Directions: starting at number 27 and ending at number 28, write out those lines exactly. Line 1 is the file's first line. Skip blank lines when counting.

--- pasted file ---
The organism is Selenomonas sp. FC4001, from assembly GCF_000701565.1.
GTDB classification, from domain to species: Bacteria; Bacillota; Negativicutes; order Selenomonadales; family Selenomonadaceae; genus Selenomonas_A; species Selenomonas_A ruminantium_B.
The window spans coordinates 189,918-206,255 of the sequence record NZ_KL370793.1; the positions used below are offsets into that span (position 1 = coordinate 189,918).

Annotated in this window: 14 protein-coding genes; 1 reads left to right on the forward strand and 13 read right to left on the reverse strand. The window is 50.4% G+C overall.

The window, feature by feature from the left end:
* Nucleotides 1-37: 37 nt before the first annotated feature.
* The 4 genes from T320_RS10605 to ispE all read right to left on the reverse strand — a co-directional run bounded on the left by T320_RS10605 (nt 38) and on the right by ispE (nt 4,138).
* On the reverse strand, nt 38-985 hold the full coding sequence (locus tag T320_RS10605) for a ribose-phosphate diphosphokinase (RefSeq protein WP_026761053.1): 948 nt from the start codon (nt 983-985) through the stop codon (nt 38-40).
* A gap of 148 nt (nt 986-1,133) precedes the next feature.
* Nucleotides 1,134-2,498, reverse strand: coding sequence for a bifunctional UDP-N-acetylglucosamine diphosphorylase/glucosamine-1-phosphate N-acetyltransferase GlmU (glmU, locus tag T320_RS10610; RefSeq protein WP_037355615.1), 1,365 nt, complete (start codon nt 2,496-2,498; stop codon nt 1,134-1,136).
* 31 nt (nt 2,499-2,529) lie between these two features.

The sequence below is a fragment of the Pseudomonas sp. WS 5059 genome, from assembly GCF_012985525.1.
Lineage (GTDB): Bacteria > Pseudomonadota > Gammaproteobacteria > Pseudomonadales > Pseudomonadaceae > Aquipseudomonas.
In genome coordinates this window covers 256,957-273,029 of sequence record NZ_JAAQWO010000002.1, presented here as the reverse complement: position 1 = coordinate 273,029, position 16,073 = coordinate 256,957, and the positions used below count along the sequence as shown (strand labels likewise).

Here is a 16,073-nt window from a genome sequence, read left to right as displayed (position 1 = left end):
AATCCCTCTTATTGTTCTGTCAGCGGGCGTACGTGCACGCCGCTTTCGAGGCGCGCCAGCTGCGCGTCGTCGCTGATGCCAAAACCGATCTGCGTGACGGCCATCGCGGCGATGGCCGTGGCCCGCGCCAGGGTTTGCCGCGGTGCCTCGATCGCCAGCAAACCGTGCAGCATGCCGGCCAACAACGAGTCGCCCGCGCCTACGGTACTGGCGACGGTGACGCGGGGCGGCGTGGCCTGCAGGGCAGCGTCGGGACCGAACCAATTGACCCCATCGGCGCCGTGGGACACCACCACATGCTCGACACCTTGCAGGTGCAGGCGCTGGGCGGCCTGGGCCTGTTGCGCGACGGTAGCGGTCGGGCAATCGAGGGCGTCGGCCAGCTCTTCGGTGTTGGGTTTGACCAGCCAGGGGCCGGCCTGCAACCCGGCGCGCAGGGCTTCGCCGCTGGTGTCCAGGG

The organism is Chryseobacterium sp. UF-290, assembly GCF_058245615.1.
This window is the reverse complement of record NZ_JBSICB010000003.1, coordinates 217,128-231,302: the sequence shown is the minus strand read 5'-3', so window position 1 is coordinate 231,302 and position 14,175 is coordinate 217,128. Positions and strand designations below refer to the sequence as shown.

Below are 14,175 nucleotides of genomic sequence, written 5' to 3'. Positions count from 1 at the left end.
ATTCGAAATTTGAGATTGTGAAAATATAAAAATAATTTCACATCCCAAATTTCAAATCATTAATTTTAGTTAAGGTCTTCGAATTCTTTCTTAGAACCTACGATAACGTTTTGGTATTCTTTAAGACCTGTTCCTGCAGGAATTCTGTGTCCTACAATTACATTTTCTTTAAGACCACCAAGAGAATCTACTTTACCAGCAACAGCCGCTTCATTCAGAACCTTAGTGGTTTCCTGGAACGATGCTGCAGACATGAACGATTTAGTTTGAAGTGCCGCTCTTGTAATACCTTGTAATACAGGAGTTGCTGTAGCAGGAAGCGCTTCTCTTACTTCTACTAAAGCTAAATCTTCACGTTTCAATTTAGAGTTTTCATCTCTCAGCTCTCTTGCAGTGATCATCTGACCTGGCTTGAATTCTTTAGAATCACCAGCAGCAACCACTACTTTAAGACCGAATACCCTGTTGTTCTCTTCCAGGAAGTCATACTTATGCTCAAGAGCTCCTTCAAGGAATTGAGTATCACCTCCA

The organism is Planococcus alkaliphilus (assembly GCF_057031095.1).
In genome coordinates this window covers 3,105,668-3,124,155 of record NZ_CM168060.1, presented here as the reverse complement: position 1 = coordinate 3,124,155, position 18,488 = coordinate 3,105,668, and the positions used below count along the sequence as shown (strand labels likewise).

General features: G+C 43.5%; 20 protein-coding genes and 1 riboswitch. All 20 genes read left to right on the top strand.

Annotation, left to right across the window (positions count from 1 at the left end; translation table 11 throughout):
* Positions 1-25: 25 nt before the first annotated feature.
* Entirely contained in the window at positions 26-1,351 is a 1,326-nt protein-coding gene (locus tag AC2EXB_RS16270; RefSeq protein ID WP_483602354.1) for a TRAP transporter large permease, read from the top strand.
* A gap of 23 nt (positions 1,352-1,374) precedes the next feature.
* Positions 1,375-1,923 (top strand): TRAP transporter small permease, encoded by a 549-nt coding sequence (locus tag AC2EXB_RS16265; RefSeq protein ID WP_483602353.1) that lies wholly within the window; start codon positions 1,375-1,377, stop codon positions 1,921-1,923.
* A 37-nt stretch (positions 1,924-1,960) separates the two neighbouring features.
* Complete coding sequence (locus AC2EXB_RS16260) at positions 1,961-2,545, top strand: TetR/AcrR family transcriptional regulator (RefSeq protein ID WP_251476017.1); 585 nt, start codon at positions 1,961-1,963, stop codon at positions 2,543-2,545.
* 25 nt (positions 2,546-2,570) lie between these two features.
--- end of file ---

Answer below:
* A gap of 23 nt (positions 1,352-1,374) precedes the next feature.
* Positions 1,375-1,923 (top strand): TRAP transporter small permease, encoded by a 549-nt coding sequence (locus tag AC2EXB_RS16265; RefSeq protein ID WP_483602353.1) that lies wholly within the window; start codon positions 1,375-1,377, stop codon positions 1,921-1,923.